Punishment vs Abuse = Philosophy vs Ideology
Presented for your consideration by Brad Griggs of Canine Services International:
The author of this article about a recent study has employed copious amounts of pathos in the title, a classic component of rhetoric. This is because the argument against any and all application of positive punishment in dog training is just that – an emotional argument.
This is why the internet is such a difficult place for those looking for dog training and dog behaviour advice to navigate – no matter where somebody turns it is almost impossible for them to find two references that state the same thing to be true. At the heart of this issue lies dog training and behaviour world is so darn divided – the emotional argument versus the rational argument.
The Purely Positive (PP) / Force Free (FF) factions are engaged in a emotive argument, and then invoke the name of science to justify their position. On the other side of the great ethical divide is the cynopraxic dog training community who form their position by considering not only the very same science that the PP/FF community claim, but they also consider all the other science available which includes information which refutes the absolute position of the PP/FF community.
So let’s take a moment to summarise here:
Purely Positive (PP) / Force Free (FF) = Emotive argument
Cynopraxic = Rational, evidence based consideration of all available information
Moving on now:
People advocating Purely Positive (PP) / Force Free (FF) dog training are heavily invested in peddling an emotional argument. This argument comes from the right place – they love dogs – but as with so many other morally absolute arguments in the dog training world, their outlook comprehensively fails to explain and/or understand what actually is.
There are a number of logical fallacies that must take place, accompanied by a complete suspension of critical thought, to claim that the application of any level of positive punishment in a dog training context is inherently abusive and/or that it’s application has a stand-alone causal relationship with aggression.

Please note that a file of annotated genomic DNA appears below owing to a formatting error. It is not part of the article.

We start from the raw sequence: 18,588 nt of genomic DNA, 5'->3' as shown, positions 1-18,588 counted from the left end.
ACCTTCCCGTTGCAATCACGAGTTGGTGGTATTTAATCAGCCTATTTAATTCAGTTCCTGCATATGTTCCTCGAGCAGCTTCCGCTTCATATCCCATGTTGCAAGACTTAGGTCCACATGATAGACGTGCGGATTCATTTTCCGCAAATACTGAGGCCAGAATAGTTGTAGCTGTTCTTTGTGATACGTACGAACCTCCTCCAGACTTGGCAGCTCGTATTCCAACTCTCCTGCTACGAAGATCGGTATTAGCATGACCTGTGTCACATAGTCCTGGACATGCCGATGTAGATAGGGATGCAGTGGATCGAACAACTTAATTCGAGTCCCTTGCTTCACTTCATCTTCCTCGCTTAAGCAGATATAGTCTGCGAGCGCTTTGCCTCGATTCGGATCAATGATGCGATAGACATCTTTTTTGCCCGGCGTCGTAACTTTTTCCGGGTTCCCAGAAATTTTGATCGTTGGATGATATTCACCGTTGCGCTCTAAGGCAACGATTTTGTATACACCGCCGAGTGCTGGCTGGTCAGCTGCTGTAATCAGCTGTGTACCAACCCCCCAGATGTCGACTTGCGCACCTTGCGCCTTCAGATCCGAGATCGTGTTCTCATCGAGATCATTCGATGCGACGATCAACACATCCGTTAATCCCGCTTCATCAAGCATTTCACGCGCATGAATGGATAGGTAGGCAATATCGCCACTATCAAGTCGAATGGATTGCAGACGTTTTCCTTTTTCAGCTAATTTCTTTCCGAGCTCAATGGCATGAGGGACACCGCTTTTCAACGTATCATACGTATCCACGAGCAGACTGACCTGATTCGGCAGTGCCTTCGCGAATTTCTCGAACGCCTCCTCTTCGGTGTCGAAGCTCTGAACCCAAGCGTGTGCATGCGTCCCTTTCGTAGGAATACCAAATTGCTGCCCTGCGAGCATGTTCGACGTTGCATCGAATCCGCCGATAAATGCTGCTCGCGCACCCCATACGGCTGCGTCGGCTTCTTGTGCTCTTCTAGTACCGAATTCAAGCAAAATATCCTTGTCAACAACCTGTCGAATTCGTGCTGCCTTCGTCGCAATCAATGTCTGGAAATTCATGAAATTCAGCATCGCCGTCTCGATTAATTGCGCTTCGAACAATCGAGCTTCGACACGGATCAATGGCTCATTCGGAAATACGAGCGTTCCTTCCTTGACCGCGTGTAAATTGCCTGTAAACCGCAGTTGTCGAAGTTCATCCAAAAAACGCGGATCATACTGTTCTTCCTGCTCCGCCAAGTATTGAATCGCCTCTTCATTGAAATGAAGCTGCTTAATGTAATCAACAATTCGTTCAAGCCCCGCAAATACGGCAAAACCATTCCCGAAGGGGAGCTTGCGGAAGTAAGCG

Cynopraxic dog trainers like myself, and businesses like Canine Services International, are interested in looking at a fact based argument that can form the basis for better praxis (practical application). This allows a tremendous and infinite flexibility in how we approach our craft. This approach is driven by a robust philosophy.
“Cynopraxic training proceeds on the assumption that dogs and people possess a shared capacity to establish relations based on fair exchange. Such training promotes cognitive, emotional, and behavioral changes conducive social competence, cooperation, and play. Cynopraxic training objectives are governed by two essential social and life experience criteria: (1) enhance the human-dog relationship and (2) improve the dog’s quality of life.”
– Steven R. Lindsay
Victoria Stilwell is both the author of the article and the owner of the web site on which the article is posted. Her business is heavily financially invested in the perpetuation of the misrepresentation of science. Without acceptance of the PP/FF ideology by the uneducated masses the very premise upon which her business operates would be negated. In her post she works very hard to perpetuate the fallacious notion that all punishment, any aversive, is abusive. The words punishment and abuse have very different dictionary definitions. Go ahead, look them up, I implore you. You will quickly see that once again pathos is very deliberately employed as a tool of persuasion in order to invoke an emotional response in the reader. The very title of the article is “Aggressive Training Breeds Aggressive Dogs“, which is a great illustration of the point being made, as even aggression and punishment have very different dictionary definitions.